I had ten months off work between April 07 and February 08. Returning to work was a big thing for me as it had come to represent my capacity to live with cancer. All the time I was off work I fretted about the future so actually making it back there became evidence of me actually having a future.
That was OK for a while. I have only last week resigned from work as I have other health issues that have come up since those days and I have come to a position that places less emphasis on participation in social/society/workplace things. These days I'd much rather be at home reading, writing and blogging than going to work, so it has been possible to give it up. Not that I didn't resit doing that, because I did resist it quite strongly. And not that I can afford to, becaue I can't!
I would say there is no model for you here. Just like everyone reacts differently to diagnosis and treatment, people will react differently to returning to work. One question: for you is it about 'going back' to work or about 'going forward' to work? Your answer to that question might provide you with much better information than someone else's experience.
Hi Rachel. I took a year and a half off work and returned part time Jan 10 . It took a couple of months getting used to being back and learning how to deal with the tiredness. I started working full time last Oct and had to get used to that which didn't take too long. I still get tired some days and when I do I come home and have a nap. I enjoy working, using my brain and the social aspect as well. It's good to have a routine that doesnt involve hospital visits. Fitting in doctors appointments can get a bit tricky as I don't like taking too much time off work but I try to book them in 1st thing in the morning so I'm not too late getting in. One bit of advice I can give is to take your time, try not to do too much at first.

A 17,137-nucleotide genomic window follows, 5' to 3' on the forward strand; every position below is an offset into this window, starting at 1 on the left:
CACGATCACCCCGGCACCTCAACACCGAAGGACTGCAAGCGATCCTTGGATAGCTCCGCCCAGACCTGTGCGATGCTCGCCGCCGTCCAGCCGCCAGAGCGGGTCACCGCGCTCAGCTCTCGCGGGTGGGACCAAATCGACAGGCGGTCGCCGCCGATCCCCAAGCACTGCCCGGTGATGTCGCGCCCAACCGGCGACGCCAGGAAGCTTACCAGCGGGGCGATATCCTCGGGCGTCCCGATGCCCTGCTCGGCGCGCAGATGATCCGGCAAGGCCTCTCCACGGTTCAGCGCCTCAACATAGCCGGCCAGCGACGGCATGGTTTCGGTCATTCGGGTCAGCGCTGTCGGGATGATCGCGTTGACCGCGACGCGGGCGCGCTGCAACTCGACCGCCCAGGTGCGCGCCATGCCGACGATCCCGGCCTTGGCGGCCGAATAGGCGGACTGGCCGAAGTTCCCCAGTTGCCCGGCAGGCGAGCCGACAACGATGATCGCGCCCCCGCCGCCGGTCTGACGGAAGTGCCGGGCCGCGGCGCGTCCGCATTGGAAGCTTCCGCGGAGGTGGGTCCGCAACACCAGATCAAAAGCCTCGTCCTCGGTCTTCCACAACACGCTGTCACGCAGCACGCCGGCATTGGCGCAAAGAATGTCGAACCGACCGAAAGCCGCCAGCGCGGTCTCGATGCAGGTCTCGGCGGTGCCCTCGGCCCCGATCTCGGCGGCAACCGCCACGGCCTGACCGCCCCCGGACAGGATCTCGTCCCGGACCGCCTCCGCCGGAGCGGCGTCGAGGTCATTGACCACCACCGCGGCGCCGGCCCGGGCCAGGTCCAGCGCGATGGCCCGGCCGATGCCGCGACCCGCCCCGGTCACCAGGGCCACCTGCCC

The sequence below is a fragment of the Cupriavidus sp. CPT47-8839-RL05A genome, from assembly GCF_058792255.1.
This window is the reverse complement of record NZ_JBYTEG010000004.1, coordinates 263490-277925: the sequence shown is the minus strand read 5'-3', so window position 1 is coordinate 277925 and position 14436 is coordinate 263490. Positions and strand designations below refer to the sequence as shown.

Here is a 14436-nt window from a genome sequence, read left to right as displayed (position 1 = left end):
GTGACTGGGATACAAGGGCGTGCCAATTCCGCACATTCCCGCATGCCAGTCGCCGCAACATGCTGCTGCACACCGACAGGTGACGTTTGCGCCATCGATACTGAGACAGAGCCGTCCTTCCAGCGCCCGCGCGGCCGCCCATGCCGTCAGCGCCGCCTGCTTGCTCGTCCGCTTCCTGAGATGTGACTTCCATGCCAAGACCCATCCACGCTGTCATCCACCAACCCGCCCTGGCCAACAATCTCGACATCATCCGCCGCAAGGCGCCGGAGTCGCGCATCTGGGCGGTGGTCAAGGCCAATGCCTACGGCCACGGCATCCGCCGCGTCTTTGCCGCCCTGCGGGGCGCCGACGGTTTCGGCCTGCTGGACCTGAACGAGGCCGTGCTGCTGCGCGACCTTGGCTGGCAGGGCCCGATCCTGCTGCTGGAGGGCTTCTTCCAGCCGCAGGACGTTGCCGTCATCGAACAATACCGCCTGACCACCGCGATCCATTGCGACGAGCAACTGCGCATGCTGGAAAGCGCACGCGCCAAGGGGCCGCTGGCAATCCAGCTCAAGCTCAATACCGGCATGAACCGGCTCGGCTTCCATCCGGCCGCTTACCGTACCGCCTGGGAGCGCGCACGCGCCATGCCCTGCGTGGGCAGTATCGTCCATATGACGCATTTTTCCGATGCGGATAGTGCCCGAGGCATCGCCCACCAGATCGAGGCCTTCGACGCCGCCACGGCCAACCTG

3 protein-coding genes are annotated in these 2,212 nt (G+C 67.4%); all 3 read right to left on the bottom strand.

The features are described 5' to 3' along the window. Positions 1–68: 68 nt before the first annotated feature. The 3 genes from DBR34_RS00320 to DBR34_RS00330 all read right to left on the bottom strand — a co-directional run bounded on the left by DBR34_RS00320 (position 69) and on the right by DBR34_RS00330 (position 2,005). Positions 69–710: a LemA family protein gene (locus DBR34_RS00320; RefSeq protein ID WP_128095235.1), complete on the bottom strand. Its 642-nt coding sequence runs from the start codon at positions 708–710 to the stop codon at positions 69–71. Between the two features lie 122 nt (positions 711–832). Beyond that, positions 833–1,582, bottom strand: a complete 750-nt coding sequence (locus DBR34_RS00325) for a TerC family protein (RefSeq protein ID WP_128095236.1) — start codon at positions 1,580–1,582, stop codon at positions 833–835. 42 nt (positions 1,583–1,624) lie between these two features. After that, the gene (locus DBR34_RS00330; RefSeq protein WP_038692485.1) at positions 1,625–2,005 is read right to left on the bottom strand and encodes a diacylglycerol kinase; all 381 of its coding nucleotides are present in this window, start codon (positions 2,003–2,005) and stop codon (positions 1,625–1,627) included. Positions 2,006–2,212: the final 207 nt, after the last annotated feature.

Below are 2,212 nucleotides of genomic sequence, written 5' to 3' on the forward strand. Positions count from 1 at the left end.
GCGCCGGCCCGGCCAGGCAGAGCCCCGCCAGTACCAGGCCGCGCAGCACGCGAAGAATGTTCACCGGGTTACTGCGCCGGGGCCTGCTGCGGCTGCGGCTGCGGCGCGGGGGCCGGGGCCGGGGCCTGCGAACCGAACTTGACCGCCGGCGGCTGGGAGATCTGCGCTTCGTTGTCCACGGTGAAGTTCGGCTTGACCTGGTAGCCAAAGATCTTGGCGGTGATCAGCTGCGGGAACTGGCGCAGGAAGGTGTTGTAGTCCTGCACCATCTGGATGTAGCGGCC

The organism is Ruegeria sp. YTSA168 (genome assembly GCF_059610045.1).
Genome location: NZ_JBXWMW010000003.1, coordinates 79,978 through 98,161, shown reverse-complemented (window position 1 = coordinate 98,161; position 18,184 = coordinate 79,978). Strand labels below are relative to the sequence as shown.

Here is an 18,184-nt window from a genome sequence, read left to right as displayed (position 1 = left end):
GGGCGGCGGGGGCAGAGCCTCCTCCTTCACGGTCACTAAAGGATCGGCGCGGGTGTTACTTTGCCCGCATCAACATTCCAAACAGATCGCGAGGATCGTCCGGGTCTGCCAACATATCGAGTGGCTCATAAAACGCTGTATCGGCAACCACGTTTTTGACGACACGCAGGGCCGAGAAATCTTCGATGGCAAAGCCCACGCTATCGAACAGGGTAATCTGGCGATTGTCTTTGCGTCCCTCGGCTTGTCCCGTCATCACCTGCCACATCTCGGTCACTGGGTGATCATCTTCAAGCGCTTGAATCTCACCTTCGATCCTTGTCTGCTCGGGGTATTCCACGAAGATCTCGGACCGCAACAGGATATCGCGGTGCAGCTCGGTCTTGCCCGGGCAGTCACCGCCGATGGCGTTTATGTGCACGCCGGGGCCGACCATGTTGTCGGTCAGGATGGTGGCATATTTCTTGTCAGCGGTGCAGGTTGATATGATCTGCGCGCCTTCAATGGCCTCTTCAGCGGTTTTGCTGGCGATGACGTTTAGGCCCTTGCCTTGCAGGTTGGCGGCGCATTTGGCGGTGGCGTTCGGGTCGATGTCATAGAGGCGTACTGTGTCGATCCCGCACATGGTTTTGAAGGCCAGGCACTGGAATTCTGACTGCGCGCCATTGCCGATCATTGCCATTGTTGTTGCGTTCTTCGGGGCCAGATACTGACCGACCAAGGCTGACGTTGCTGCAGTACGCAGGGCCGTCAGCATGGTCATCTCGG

Hi Miss Ren,
I also find it difficult for others to understand the fatigue. I cannot keep
up the pace of before and I find the extra meetings which I have to attend
at night really tiring. It becomes complicated because everyone else attends
these meetings but I am physically too tired. I suppose it sounds like a cop
out because everyone gets tired but it is an almost debilitating fatigue.
Did you find that as well?
I agree about work, though, it feels like you have made it when you can
return to work and begin to feel some normalcy.
I must admit I have only been back at work for 2 months and the fatigue is getting to me.Some days I am really grateful to be at work and some days I am just too tired.
I will have to see how I go but for now it is good to be out and I enjoy socialising with my workmates.
I am a H & Necker and had surgery and rad therapy, I worked through most of my therapy except for the last to weeks when my pain tolerence was to high to drive to work due to the oral morphine.
I have been back full time now for 3 mths roughly, I also get fatigued...especially when the stress levels go up..meetings, deadlines to get crews into the field..etc.
I Went back not just for the money but for the cameraderie and basically so i didn't get bored at home..
I love where i work even if it is stressful at times but i get some healthy fullfillment from it.
A good road is a positive road.
I seem to run on 3 gears at the moment. I either have A LOT of energy, have moderate energy or terrible fatigue, which i agree is debilitating. The fatigue is getting less and less, what i found the hardest was being patient with myself. I was mentally fit but my body wasn't able to keep up. You will get used to the different stimulants at work and hopefully sooner rather than later you won't feel so tired. Are you able to attend meetings every 2nd day for a little while?
Hi MissRen, Unfortunately the meetings are at night and I will try to get out of some of them. I still get really tired at night. In the mornings I wake up ready to go, then by about 2.00p.m I am ready for a nap. This is difficult when you are at work.
I really look forward to the sleep ins on the weekend
Cancer Council NSW would like to acknowledge the traditional custodians of the land on which we live and work.We would also like to pay respect to elders past and present and extend that respect to all other Aboriginal people.